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Just in case you were under the naïve impression that the folks over at AIG give a damn (or are even a little grateful for the taxpayer lifepreserver that’s still keeping them afloat), this news today at washingtonpost.com:

When word spread earlier this year that American International Group had paid more than $165 million in retention bonuses at the division that had precipitated the company's downfall, outrage erupted, with employees getting death threats and President Obama urging that every legal avenue be pursued to block the payments.

New York Attorney General Andrew M. Cuomo threatened to publicize the recipients' names, prompting executives at AIG Financial Products to hastily agree to return about $45 million in bonuses by the end of the year.

But as the final days of 2009 tick away, a majority of that money remains unpaid. Only about $19 million has been given back, according to a report by the special inspector general for the government's bailout program.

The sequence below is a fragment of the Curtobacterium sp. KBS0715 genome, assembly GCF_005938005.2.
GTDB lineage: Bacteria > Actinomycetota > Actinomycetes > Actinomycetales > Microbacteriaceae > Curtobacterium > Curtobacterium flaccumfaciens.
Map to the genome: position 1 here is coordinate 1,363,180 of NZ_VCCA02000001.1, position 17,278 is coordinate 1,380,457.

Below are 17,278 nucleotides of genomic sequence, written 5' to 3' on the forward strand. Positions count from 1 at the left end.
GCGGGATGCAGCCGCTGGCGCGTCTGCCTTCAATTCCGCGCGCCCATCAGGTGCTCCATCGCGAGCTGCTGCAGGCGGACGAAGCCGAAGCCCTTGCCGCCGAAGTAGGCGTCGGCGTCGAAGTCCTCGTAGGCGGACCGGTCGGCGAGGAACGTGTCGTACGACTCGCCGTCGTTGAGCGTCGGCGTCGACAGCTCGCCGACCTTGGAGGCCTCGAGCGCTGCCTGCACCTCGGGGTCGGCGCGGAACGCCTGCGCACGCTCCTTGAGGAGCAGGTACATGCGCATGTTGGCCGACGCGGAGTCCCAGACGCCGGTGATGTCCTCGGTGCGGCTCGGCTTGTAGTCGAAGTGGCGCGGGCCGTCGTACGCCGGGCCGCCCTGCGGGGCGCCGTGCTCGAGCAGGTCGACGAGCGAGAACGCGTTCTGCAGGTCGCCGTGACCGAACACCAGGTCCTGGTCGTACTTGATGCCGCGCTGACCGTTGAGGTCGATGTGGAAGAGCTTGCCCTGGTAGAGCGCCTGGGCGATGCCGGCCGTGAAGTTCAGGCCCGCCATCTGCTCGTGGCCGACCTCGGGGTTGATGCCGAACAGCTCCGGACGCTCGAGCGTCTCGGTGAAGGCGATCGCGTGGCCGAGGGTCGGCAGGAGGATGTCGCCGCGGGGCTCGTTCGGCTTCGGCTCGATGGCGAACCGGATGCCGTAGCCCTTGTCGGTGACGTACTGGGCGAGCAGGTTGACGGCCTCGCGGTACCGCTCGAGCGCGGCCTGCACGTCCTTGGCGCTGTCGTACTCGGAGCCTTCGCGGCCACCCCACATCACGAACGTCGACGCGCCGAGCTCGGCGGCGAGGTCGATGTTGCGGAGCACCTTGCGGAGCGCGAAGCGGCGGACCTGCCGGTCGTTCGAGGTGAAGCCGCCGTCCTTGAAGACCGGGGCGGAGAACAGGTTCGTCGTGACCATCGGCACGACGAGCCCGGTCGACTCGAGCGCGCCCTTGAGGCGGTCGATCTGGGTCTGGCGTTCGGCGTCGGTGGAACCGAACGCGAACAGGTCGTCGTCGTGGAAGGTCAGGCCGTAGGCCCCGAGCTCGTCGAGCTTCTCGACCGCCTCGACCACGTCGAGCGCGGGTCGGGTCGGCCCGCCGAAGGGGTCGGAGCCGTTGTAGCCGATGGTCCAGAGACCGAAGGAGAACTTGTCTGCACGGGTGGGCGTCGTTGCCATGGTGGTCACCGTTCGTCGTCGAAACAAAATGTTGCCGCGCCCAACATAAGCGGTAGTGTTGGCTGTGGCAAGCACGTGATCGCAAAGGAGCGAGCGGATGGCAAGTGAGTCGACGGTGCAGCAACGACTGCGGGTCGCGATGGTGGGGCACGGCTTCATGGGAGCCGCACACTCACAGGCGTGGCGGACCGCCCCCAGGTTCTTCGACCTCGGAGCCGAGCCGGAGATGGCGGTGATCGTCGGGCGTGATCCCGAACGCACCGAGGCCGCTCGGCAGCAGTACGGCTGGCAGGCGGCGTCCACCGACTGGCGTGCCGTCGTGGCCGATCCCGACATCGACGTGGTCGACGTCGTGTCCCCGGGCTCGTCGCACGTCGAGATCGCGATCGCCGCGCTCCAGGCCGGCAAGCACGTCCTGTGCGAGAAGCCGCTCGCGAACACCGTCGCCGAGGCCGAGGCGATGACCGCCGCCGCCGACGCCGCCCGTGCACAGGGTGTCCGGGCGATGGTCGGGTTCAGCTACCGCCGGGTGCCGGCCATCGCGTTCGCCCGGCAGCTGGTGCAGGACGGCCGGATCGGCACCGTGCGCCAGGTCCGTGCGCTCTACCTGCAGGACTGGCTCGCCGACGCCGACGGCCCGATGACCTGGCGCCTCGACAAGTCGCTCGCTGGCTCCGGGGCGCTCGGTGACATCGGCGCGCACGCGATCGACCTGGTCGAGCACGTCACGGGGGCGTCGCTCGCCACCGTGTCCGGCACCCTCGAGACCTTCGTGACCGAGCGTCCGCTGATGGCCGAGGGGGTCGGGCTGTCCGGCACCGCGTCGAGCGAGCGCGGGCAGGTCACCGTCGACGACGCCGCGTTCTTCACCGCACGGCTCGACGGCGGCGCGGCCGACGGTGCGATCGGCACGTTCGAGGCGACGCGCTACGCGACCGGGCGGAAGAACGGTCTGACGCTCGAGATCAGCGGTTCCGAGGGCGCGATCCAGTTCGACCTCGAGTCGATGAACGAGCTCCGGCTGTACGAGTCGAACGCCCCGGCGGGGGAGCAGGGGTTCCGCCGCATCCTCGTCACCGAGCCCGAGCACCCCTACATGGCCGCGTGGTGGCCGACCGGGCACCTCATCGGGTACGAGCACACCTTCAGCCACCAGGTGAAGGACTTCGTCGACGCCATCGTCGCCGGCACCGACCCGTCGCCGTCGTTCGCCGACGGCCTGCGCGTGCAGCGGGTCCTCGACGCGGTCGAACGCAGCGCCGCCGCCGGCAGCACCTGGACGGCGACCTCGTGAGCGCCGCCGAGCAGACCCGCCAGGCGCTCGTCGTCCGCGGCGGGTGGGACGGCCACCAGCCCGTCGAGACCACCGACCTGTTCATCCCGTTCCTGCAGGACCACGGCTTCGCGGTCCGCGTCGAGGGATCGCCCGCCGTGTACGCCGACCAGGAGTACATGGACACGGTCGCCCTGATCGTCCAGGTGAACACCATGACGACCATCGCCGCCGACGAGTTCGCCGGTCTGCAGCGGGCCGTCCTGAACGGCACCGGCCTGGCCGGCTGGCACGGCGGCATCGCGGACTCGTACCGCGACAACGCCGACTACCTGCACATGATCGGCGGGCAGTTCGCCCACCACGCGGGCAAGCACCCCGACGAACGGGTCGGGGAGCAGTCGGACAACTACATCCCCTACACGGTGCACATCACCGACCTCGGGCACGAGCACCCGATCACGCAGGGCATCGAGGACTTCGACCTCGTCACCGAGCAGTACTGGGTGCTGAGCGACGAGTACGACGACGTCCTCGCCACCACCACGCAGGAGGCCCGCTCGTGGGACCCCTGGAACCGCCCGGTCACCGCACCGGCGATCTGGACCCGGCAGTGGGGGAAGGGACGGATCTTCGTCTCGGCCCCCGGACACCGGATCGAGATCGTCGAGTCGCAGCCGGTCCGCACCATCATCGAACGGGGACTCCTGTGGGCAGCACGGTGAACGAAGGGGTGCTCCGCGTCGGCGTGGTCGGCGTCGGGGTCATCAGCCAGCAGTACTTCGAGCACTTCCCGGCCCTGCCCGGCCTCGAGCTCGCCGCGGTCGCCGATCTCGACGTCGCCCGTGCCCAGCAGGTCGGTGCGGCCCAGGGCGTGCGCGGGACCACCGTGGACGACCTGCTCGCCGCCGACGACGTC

This was millions in bonuses to the very unit that brought the company, and a good portion of the nation’s economy, to its knees. The $45 million they promised to return was hardly enough, considering the other $120 million out the door. But it was AIG's attempt to diffuse the situation. (Read our call to have the FBI investigate the whole $165 million.) Now we find out their fingers were crossed and a measly $19 million was repaid.

The lack of returns comes to light as the company gets set to pay out another multi-million dollar round of bonuses, to the same executives.

Everyone is keenly aware that another round of retention payments at
Financial Products is due soon, threatening to draw public attention to
the issue once again. AIG is scheduled to pay out an additional $198
million to employees in March. 

My computer dictionary defines bonus as 1) an extra unexpected advantage, 2) an amount of money given in addition to normal pay, especially as a reward. But even setting aside the issue of whether these specific AIG employees earned their rewards, this is no ordinary company. We, the people, own 80% of AIG. That means these executives work for us. And even government workers who don't drive the nation's economy into the dirt don’t get million-dollar bonuses.

It's time to cut loose any AIG execs that continue to demand bonuses that offend reality. Lots of people are out of work. AIG can be Obama's new jobs plan.